The First Art Newspaper on the Net   Established in 1996 United States Sunday, August 25, 2019


Buried treasure poses Holocaust puzzle for Hungary museum
An archaeologist, Hungarian Ferenc Redo examines a metal coin of a Holocaust victim's collection in the Balatoni Museum in the town of Keszthely, 200 km west of Budapest on May 22, 2019. A collection of thousands of antique coins found buried in a house that was part of a war-time ghetto in Hungary for Jews has posed a riddle for historians. ATTILA KISBENEDEK / AFP.

by Peter Murphy


KESZTHELY (AFP).- A vast and "unique" trove of antique and Roman-era coins, unearthed in what was one of Hungary's wartime Jewish ghettos, is proving a conundrum for historians.

Thrilled with the chance discovery of the 2,800 gold and silver coins spanning decades and continents, researchers are in the dark however about who collected and then hid them.

That the coins were buried under a house whose one-time owner, the likely collector, is presumed to have been murdered in the Holocaust deepens the mystery.

According to a Hungarian Jewish organisation, the hoard also exposes how gaps remain in what is known about Hungary's Jews during World War II.

The current owners of the house in the town of Keszthely, 190 kilometres (120 miles) southwest of the capital Budapest, stumbled across the coins in February during work on the cellar.

They were likely hidden by a Jewish owner who was later deported to a Nazi German death camp in 1944, said Balint Havasi, director of Keszthely's Balatoni Museum where the items are currently exhibited.

"It's a priceless collection that can also help us learn about the Holocaust," Havasi told AFP.

'Sealed and buried'
In a letter to the museum, the building's current owners explained how they had been digging a hole in the cellar after pumping out groundwater when they came across the hoard.

"We slowly dug out five carefully sealed and buried glass jars," reads the letter seen by AFP.

"When we opened one of them, we were greeted by an amazing sight, just like in a fairy tale: hundreds of coins, real treasure," it continued.

"We hope that it can return to its legal owners one day."

The finders have requested anonymity, according to the museum, which also declined to reveal the exact location of the house.

Although the coins have not been valued, Havasi said that the collection was "unique... in terms of geographic spread, time period -- from antiquity to 20th century -- and the large volume".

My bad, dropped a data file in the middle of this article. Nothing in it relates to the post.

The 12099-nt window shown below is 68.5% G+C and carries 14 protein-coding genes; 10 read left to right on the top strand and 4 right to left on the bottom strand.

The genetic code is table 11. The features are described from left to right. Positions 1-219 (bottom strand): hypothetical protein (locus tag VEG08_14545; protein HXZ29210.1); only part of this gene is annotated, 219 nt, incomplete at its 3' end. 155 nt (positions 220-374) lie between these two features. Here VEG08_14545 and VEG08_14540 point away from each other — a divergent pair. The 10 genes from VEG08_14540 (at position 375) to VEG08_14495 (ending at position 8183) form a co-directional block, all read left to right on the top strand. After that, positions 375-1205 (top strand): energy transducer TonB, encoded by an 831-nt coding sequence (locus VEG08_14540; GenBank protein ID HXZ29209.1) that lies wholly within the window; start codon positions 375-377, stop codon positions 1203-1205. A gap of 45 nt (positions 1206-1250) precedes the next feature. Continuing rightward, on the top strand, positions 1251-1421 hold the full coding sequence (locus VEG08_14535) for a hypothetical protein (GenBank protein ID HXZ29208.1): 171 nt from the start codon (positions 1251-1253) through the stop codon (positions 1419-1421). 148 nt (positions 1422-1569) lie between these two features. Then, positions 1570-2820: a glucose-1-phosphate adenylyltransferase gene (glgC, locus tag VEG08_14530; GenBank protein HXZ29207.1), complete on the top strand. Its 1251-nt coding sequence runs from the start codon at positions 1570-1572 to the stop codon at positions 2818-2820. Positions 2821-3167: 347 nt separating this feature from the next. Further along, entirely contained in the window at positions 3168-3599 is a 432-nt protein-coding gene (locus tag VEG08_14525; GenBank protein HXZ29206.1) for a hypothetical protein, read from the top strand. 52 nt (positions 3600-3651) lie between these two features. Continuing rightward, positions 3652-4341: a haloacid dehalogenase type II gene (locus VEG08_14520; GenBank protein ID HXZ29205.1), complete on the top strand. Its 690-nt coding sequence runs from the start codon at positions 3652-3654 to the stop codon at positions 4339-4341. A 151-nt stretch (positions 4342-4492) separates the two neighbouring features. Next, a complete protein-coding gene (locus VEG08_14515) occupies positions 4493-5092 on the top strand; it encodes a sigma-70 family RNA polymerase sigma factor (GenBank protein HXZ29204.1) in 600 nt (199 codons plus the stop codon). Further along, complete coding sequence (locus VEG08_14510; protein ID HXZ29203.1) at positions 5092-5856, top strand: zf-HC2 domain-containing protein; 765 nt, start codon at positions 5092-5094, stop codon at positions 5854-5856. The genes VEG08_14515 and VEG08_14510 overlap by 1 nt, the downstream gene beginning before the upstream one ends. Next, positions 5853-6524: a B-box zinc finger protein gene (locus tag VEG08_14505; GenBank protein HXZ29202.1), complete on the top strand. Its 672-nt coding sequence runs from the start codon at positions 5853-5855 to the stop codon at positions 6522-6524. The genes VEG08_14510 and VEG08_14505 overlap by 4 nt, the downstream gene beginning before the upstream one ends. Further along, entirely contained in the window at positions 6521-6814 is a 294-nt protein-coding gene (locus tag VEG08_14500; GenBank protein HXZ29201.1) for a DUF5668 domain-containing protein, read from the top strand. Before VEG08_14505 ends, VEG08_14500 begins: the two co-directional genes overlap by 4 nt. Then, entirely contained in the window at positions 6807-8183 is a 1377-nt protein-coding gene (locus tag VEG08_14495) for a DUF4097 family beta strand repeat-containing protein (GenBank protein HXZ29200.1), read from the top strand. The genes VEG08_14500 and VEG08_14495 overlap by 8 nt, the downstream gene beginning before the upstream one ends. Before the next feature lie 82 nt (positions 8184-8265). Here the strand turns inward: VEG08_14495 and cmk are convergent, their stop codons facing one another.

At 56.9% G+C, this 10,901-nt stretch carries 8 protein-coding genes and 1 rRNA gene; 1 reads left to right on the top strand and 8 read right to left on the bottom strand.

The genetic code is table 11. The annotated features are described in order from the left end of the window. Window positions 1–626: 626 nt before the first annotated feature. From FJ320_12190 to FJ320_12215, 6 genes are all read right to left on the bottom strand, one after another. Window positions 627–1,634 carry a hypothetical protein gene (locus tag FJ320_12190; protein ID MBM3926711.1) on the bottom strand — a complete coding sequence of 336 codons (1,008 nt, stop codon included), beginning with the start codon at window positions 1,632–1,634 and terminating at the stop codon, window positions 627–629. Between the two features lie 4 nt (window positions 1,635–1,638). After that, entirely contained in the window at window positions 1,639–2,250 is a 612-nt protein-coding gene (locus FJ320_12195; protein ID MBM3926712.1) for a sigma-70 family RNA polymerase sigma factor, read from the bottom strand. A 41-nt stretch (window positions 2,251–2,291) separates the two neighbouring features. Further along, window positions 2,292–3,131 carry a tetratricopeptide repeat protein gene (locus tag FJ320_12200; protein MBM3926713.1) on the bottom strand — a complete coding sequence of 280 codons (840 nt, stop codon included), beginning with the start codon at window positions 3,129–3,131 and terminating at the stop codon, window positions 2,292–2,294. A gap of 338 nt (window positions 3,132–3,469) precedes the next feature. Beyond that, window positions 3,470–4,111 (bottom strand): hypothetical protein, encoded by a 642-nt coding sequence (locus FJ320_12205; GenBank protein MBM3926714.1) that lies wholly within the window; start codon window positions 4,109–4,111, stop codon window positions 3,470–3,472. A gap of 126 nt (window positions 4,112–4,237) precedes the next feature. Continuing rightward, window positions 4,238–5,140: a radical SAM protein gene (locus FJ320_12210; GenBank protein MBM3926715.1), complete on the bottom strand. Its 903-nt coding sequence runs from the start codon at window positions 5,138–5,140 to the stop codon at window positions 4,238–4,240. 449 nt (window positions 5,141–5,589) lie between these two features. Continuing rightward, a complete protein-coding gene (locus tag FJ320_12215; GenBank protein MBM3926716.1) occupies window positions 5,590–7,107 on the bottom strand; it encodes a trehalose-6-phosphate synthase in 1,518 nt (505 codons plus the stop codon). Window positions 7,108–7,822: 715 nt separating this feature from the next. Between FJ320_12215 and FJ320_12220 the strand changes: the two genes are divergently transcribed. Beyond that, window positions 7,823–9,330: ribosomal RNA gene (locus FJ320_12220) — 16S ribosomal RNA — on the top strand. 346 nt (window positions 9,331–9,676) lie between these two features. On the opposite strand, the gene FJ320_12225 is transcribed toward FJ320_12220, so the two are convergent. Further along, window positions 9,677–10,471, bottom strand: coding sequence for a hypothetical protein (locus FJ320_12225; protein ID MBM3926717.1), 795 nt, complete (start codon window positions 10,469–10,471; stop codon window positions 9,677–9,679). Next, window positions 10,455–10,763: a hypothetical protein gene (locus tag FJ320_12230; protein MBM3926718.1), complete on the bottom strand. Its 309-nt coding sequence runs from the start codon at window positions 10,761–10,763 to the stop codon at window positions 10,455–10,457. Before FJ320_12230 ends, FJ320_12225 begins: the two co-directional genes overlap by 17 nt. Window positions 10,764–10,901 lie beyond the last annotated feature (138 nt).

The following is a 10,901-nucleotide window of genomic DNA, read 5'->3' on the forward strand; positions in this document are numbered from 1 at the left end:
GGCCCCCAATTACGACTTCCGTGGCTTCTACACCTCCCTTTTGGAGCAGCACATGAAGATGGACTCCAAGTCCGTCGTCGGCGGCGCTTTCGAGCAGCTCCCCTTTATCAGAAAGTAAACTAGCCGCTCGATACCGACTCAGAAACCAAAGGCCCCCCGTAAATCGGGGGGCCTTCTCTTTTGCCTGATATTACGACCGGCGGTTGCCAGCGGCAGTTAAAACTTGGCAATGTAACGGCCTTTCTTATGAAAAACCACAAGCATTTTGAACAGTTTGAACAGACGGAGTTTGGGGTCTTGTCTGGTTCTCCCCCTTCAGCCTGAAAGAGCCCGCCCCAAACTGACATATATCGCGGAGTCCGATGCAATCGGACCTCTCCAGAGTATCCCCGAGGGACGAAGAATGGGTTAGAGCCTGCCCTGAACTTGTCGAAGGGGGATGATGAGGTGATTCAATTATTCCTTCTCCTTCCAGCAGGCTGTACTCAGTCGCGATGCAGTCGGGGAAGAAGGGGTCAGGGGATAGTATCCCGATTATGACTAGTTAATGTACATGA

'Tragically, not continued'
Almost half of the coins are from Pannonia, which was a province of the Roman Empire that covers modern-day western Hungary, according to Ferenc Redo, an archaeologist and coin expert.

The others are mostly antique coins from around the world, including pre- and post-revolutionary France, 19th century German territories, and both Tsarist- and Soviet-era Russia.

Many are from even farther afield, including South America, Africa, Asia and British-ruled India.

"It's sad that someone put together such a worldwide collection but tragically could not continue," Redo told AFP.

Engraved clues?
As well as the owner's identity, how the collection was amassed is unknown.

Engravings on jewellery also found in the jars suggest that the items may have belonged to the Pollak family, who were well-known Jewish traders in Keszthely before World War II.

Almost all of the town's once flourishing Jewish population died in the Holocaust, and no descendants of the possible owners have yet been traced.

In May 1944, the town's Jews were forced into a ghetto, of which the house where the coins were found was a part, said Gabor Rejto, head of the EMIH Unified Hungarian Jewish Congregation in Keszthely.

Two months later, they were transported from Hungary to the Auschwitz death camp, he added.

A total of 829 Jews -- around 15 percent of the town's population at the time -- were deported from Keszthely.

Only 64 of them survived.

Today, the community has around a dozen members, Rejto said.

'Unanswered questions'